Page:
Baby boomers have a lot to do with it.
Companies that provide end-of-life services stand to benefit from what boils down to a macabre version of high demand as the U.S. baby boom generation approaches their seventies.
Roughly 2.6 million people died in the United States in 2014, up from 2.47 million in 2010, according to the Center for Disease Control, and demographic trends indicate that number will continue to rise.
Service Corp International, which operates funeral homes and cemeteries, has been a prime beneficiary of the aging population. Its shares have risen 27.7% in 2015 through Thursday’s close, on track for its sixth straight annual gain of more than 20%.
Among smaller peers with market caps below $1 billion, StoneMor Partners was up 16.4% year-to-date, easily outpacing the S&P 500’s 3% rise. Carriage Services was up 19.4% and on track for its seventh straight annual increase.
The biggest threat is not life-extending advances in medical technology, but instead a growing trend toward cremation, which is cheaper, Sizemore said.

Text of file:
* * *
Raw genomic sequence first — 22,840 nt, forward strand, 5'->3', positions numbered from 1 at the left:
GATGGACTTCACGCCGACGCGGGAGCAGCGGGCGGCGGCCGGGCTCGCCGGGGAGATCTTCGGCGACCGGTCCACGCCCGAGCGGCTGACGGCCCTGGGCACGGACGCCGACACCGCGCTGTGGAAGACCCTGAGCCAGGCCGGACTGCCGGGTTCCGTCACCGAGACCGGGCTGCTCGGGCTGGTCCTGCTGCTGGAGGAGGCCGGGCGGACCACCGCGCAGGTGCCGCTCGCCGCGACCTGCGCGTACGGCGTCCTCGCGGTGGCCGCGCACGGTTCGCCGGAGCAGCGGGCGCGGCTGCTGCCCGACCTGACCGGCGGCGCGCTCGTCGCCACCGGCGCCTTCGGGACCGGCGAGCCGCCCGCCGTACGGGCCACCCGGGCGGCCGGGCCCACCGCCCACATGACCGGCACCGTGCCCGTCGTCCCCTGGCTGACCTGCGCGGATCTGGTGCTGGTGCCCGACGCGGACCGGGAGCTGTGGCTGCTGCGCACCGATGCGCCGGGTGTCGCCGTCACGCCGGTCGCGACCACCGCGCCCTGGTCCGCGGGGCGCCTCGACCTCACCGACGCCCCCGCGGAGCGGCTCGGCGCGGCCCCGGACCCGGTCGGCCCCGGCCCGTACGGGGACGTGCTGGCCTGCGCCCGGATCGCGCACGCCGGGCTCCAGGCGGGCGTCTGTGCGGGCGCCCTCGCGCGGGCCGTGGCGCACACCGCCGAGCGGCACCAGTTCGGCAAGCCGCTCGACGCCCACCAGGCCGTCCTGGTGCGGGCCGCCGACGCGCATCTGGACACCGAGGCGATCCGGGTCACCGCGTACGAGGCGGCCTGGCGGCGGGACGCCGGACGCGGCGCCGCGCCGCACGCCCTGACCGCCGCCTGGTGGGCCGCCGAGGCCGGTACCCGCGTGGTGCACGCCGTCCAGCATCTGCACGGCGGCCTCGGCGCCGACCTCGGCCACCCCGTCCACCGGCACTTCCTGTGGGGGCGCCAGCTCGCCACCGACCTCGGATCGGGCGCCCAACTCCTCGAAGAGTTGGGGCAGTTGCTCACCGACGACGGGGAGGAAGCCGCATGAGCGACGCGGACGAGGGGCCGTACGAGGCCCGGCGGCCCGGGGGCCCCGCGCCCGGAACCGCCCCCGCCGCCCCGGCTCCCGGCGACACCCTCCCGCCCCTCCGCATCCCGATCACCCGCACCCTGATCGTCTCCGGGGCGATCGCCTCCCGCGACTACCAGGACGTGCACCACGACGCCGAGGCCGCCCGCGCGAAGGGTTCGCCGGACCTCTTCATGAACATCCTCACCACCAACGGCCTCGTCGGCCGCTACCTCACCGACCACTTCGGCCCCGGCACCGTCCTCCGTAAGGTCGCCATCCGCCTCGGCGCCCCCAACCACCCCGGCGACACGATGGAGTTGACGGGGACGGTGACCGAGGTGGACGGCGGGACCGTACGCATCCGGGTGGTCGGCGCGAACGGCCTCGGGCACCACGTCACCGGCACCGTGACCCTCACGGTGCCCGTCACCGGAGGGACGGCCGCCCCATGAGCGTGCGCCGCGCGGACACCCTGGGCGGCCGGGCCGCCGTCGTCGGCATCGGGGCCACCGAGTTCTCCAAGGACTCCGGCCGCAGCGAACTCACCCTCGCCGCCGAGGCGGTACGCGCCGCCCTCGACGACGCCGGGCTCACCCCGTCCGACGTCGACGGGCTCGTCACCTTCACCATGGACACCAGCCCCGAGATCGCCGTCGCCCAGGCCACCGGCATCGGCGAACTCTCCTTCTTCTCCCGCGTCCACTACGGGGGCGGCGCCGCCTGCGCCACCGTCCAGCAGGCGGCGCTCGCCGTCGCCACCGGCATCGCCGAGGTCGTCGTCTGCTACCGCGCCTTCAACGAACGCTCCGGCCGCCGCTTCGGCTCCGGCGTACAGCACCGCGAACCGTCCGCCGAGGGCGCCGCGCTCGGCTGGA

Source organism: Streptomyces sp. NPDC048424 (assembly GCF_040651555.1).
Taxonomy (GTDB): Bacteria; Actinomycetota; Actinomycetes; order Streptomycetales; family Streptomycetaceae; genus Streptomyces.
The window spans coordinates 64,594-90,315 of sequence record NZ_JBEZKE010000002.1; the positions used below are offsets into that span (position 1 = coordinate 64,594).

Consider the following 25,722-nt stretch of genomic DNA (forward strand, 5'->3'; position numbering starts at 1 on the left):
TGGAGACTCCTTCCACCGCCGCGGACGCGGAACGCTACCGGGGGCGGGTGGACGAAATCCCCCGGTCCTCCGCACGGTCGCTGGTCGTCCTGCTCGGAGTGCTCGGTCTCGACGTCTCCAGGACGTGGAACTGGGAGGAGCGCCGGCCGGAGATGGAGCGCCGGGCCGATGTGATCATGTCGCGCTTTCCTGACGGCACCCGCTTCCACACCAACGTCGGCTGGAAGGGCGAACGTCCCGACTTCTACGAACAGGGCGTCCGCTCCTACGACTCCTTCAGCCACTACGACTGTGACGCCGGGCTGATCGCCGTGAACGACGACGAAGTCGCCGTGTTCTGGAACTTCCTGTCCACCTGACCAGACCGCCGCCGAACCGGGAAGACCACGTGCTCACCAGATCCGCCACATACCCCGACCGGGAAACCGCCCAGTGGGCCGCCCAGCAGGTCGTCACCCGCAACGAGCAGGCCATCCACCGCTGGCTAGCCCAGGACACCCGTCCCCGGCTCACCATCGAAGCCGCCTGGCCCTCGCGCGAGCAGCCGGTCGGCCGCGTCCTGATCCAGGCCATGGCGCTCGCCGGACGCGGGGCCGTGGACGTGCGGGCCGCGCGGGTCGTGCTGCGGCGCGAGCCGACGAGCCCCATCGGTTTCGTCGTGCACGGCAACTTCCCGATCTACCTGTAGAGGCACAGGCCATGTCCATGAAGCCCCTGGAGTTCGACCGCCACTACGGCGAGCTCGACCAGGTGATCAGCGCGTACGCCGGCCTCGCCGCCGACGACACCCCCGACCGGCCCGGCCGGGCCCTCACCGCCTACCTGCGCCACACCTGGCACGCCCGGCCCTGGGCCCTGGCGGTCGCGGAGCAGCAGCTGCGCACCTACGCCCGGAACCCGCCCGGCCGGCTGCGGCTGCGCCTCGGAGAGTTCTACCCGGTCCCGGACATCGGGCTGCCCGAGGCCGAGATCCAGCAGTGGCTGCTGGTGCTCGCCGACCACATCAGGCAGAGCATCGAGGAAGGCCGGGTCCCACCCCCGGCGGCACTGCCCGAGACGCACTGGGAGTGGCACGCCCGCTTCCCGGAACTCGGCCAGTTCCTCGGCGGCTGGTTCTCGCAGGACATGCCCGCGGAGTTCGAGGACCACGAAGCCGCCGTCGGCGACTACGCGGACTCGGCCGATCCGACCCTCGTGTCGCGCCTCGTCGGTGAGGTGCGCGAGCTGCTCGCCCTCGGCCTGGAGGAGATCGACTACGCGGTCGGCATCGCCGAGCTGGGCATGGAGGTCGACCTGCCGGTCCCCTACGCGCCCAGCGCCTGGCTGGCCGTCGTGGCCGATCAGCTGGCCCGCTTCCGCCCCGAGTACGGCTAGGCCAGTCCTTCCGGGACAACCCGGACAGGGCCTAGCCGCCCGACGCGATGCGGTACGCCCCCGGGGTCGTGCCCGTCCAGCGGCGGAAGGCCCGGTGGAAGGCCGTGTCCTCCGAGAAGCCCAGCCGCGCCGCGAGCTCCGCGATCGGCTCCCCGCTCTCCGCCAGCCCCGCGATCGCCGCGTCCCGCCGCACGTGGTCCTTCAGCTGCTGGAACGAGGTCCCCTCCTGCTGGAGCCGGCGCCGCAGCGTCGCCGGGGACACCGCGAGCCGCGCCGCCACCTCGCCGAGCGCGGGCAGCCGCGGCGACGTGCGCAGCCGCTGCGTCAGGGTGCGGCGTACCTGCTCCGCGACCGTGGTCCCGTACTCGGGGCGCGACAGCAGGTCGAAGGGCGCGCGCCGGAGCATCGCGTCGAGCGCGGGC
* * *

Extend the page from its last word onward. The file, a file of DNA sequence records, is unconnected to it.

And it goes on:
According to the National Funeral Directors Association, the median U.S. funeral cost $7,045 in 2012, the most recent year for which data is available. A cremation can cost less than half of that.
The NFDA projects 48.2% of 2015 services will be cremations while 45.8% will be burials. By 2030, though, it estimates that 70.6% of services will be cremations while fewer than 25% be burials.
“An urn is certainly cheaper than a burial plot,” Sizemore said, “but even if a larger proportion opts for cremation, there will be business for everyone, given the sheer number of deaths coming down the pipeline.”
The popularity of cremations could already be having an impact on other death-related companies. Matthews International Corp, which makes memorialization products like tombstones, is up 3.4% this year, underperforming Carriage and StoneMor. Hillenbrand Inc, whose Batesville Casket Co subsidiary makes coffins, is down 9.2%.
Also of concern for investors is the size of the companies. Not only do most have small market caps, but the group also tends to be thinly traded, making it difficult to buy and sell quickly.
While Service Corp’s 50-day average volume exceeds 1.1 million shares, the others trade well below that. Typically, fewer than 100,000 Matthews shares change hands daily.
“I understand the aging demographic thesis for this group, but they’re not nearly as liquid as I’d like,” said Adam Sarhan, chief executive officer of Sarhan Capital in New York. Sarhan closed out a position in Service Corp in March, saying it hit his target to take profits.
“These all look like strong stocks, and I’d expect all of them to see strong revenue growth,” he said, “but it is really tough to move serious money in and out when they trade this little.”